From the desks of the Hotel News Now editorial staff:
- President Trump adds three countries to travel ban
- Renewed push for health care bill hits more obstacles
- Ideal hotel repairs rooted in scheduling, communication
- More non-resort hotels including resort fees
- Hurricane Maria further hurts Puerto Rico’s struggling economy
President Trump adds three countries to travel ban: President Donald Trump issued a new order effective 18 October that indefinitely bans incoming travel from seven countries, including most of those covered by the first ban and adding Chad, North Korea and Venezuela, The New York Times reports.
Officials called the new executive order a “more targeted effort” than the previous ban, according to the newspaper. Each country in the new ban has its individual set of travel restrictions, but, in most cases, “citizens of the countries will be unable to immigrate to the United States permanently and most will be barred from coming to work, study or vacation in America,” The Times reports.
Renewed push for health care bill hits more obstacles: Republican Senators are struggling to round up enough support for the Graham-Cassidy bill, which would repeal and replace the Affordable Care Act, The Wall Street Journal reports. The senators pushing for this bill are trying to pass it before 30 September as part of the budget process, because that would require a simple majority vote rather than the normal 60 votes most bills need to receive Senate approval.
The bill, drafted by Senators Lindsey Graham and Bill Cassidy, creates block grants of federal health care funding for each state, the newspaper reports, and it gives each state the authority to make changes required under the Affordable Care Act without having to seek a previously required waiver.
Sen. John McCain has already stated he will not vote for the bill, and Sen. Susan Collins has also indicated she will not vote for the bill. With no Democratic senators on board, one more defection by a Republican senator would be enough to kill the bill.
Ideal hotel repairs rooted in scheduling, communication: Hotel engineering staffs face the ongoing challenge of implementing a preventive-maintenance schedule while making sure they do not disrupt guests’ stay at their respective hotels, Hotel News Now’s Dana Miller reports.
Chris Steele, GM of the Courtyard by Marriott Jacksonville Flagler Center in Jacksonville, Florida, said it’s common for his staff to do something called “flipping the house.”
“(With) probably 90 check-outs and 30 arrivals (in a day) … we are able to get in the morning during check-out and have the vast majority of our hotel open to us to (conduct maintenance). And it’s all a relatively quick process,” he said.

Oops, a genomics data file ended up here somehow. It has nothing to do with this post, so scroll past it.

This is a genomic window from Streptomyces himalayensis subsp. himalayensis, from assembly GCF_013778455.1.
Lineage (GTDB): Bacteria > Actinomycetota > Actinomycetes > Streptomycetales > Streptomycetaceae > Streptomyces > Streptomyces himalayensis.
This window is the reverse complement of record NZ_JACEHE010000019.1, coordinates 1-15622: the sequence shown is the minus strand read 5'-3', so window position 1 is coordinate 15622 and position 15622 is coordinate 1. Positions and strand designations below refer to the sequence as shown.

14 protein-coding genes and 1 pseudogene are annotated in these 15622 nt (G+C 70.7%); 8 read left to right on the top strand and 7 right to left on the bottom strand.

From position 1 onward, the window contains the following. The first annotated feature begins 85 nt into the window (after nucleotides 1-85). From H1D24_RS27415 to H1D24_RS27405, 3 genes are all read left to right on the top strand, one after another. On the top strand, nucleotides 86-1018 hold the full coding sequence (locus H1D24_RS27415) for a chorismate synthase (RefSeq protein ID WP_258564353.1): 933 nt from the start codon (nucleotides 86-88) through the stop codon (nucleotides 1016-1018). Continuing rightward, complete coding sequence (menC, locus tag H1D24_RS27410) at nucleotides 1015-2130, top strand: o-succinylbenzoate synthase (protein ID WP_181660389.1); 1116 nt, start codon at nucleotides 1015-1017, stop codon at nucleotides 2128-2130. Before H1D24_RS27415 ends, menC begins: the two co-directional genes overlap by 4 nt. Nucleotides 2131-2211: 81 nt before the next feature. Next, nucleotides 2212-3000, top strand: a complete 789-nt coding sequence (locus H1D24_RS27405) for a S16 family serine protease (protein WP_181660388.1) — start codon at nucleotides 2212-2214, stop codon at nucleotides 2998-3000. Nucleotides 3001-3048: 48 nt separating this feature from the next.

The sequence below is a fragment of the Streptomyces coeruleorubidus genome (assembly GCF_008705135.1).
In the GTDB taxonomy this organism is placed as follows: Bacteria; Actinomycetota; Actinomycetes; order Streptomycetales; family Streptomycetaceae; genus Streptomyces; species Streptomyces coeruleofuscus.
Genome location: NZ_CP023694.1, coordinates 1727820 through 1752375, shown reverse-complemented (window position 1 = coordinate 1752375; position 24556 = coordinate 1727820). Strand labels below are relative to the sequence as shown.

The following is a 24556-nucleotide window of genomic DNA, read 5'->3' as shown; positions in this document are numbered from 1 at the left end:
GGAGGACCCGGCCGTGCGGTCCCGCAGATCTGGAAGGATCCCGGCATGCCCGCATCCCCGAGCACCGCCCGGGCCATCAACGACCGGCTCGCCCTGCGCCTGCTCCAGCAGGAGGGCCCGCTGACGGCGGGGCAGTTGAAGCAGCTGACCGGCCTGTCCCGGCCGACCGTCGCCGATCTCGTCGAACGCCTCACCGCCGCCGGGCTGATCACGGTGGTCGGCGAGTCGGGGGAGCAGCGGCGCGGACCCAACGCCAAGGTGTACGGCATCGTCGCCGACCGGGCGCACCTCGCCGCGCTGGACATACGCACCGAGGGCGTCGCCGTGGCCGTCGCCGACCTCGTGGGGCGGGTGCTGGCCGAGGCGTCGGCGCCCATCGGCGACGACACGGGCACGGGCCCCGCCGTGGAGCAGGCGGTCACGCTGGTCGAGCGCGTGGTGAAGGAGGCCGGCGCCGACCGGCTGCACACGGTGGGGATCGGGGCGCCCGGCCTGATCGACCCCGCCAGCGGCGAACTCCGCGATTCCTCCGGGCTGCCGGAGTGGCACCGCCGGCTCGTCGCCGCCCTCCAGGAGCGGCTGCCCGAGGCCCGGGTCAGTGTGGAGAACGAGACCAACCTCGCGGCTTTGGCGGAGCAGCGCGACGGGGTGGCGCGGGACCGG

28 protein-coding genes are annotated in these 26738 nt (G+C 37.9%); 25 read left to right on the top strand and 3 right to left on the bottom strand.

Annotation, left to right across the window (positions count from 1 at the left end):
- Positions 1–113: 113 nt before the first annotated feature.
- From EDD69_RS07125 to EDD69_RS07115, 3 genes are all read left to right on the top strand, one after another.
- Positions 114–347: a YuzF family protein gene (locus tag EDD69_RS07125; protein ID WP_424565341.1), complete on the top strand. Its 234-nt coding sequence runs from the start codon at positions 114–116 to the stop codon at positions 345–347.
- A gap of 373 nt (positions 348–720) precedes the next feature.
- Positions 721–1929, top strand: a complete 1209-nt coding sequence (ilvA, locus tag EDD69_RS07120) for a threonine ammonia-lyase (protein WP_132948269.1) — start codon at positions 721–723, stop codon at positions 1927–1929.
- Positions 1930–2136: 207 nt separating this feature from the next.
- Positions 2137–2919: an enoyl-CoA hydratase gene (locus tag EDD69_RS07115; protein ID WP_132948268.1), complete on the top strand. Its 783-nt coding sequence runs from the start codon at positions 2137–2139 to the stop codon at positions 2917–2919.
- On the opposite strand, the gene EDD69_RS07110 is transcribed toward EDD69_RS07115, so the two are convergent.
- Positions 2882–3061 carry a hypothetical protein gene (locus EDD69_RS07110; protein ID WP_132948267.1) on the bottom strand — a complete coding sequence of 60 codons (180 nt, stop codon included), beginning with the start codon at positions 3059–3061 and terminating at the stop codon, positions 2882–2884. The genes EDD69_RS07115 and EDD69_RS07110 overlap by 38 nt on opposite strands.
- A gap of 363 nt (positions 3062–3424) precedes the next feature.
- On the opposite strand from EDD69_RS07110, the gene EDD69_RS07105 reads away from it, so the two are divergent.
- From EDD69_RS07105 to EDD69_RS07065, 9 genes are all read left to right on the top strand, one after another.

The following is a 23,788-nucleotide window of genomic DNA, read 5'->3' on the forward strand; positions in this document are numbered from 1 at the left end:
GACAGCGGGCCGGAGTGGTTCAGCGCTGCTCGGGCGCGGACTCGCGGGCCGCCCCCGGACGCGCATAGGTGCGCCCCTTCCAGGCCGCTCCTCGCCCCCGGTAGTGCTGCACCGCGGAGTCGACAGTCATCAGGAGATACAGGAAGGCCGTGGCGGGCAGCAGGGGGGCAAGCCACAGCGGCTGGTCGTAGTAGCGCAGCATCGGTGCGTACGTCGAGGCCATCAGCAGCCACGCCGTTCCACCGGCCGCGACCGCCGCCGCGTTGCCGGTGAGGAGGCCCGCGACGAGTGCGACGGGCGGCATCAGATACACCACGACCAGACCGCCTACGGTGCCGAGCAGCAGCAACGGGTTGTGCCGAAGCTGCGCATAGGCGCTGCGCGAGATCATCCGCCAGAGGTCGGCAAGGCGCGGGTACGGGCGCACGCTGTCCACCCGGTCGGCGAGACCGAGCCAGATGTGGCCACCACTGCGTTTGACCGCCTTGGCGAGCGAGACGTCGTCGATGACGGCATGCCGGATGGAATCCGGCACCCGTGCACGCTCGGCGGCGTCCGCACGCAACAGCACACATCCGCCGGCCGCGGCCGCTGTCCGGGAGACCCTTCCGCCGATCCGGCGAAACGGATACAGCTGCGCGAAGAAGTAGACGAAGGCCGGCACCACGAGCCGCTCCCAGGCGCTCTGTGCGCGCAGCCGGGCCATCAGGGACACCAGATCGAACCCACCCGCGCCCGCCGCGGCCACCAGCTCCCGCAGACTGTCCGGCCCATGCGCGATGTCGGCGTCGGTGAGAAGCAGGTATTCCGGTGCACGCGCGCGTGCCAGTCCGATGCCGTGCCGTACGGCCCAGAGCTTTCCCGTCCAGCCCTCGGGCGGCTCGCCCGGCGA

More non-resort hotels including resort fees: More and more non-resort hotels are including resort fees, The Wall Street Journal reports, and that’s confusing and upsetting guests who are wondering why they’re being charged this fee when they didn’t choose to stay at a resort.
While guests have grown used to resort fees at hotels in places such as Hawaii and Florida, resort fees are appearing in big cities and “even less-glitzy locales” such as Spokane, Washington, and Rapid City, South Dakota, the newspaper reports.
In 2012 and 2013, the Federal Trade Commission sent warning letters to more than 40 hotel operators and travel sites because they were not showing the resort fee as part of the total cost for a room, The Journal reports. However, the FTC has not taken any action regarding resort fees since sending out the letters.
Hurricane Maria further hurts Puerto Rico’s struggling economy: Hurricane Maria, which made landfall on Puerto Rico as a Category 4 hurricane, knocked out most of the country’s power and communications, Reuters reports. Governor Ricardo Rosselló said the country’s power grid sustained so much damage, it could take months before all customers have electricity again.
Small businesses account for 80% of all private sector workers, the news agency reports, so restoring power to them, manufacturers and hotels, along with other commercial operations, “will be crucial for the island’s ability to bounce back.”
The country has been working through a bankruptcy process to manage its $72 billion in debt, Reuters reports. Estimates of the amount of damage caused by the hurricane come to about $30 billion—$20 billion in physical damage and $10 billion for the economic impact.
For more on the impact of the storm on the hotel industry and companies with properties in the affected region, see Hotel News Now’s continuing coverage.
Compiled by Bryan Wroten.